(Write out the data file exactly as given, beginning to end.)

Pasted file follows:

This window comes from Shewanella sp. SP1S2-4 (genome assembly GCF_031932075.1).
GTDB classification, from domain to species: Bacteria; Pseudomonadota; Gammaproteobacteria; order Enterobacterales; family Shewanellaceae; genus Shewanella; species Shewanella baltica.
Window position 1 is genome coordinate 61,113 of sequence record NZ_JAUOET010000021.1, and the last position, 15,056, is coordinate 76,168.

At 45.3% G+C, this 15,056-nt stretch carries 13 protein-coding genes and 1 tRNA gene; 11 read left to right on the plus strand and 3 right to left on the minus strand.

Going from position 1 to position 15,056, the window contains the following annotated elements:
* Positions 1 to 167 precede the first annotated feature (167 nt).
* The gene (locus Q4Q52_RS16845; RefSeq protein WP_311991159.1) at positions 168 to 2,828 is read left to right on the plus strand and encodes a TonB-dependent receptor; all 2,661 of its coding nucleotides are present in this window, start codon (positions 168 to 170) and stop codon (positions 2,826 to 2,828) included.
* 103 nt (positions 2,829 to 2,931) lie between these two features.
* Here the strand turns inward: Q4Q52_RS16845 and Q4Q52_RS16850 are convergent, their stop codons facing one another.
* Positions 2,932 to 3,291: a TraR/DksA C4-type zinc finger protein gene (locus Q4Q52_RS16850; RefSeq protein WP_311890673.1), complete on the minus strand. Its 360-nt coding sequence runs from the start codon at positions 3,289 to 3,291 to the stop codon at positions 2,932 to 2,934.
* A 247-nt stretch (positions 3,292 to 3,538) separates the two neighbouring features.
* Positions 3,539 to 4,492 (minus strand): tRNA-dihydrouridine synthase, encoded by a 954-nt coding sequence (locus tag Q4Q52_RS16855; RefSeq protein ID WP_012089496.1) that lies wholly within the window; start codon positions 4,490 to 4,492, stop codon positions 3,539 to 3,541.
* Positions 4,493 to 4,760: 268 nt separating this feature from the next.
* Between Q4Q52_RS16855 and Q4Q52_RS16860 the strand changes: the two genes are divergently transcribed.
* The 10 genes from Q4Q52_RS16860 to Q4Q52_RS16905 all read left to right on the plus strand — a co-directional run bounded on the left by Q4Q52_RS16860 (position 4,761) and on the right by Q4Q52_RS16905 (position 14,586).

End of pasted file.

This window comes from Shewanella sp. SP1S2-4 (genome assembly GCF_031932075.1).
GTDB classification, from domain to species: Bacteria; Pseudomonadota; Gammaproteobacteria; order Enterobacterales; family Shewanellaceae; genus Shewanella; species Shewanella baltica.
Window position 1 is genome coordinate 61,113 of sequence record NZ_JAUOET010000021.1, and the last position, 15,056, is coordinate 76,168.

At 45.3% G+C, this 15,056-nt stretch carries 13 protein-coding genes and 1 tRNA gene; 11 read left to right on the plus strand and 3 right to left on the minus strand.

Going from position 1 to position 15,056, the window contains the following annotated elements:
* Positions 1 to 167 precede the first annotated feature (167 nt).
* The gene (locus Q4Q52_RS16845; RefSeq protein WP_311991159.1) at positions 168 to 2,828 is read left to right on the plus strand and encodes a TonB-dependent receptor; all 2,661 of its coding nucleotides are present in this window, start codon (positions 168 to 170) and stop codon (positions 2,826 to 2,828) included.
* 103 nt (positions 2,829 to 2,931) lie between these two features.
* Here the strand turns inward: Q4Q52_RS16845 and Q4Q52_RS16850 are convergent, their stop codons facing one another.
* Positions 2,932 to 3,291: a TraR/DksA C4-type zinc finger protein gene (locus Q4Q52_RS16850; RefSeq protein WP_311890673.1), complete on the minus strand. Its 360-nt coding sequence runs from the start codon at positions 3,289 to 3,291 to the stop codon at positions 2,932 to 2,934.
* A 247-nt stretch (positions 3,292 to 3,538) separates the two neighbouring features.
* Positions 3,539 to 4,492 (minus strand): tRNA-dihydrouridine synthase, encoded by a 954-nt coding sequence (locus tag Q4Q52_RS16855; RefSeq protein ID WP_012089496.1) that lies wholly within the window; start codon positions 4,490 to 4,492, stop codon positions 3,539 to 3,541.
* Positions 4,493 to 4,760: 268 nt separating this feature from the next.
* Between Q4Q52_RS16855 and Q4Q52_RS16860 the strand changes: the two genes are divergently transcribed.
* The 10 genes from Q4Q52_RS16860 to Q4Q52_RS16905 all read left to right on the plus strand — a co-directional run bounded on the left by Q4Q52_RS16860 (position 4,761) and on the right by Q4Q52_RS16905 (position 14,586).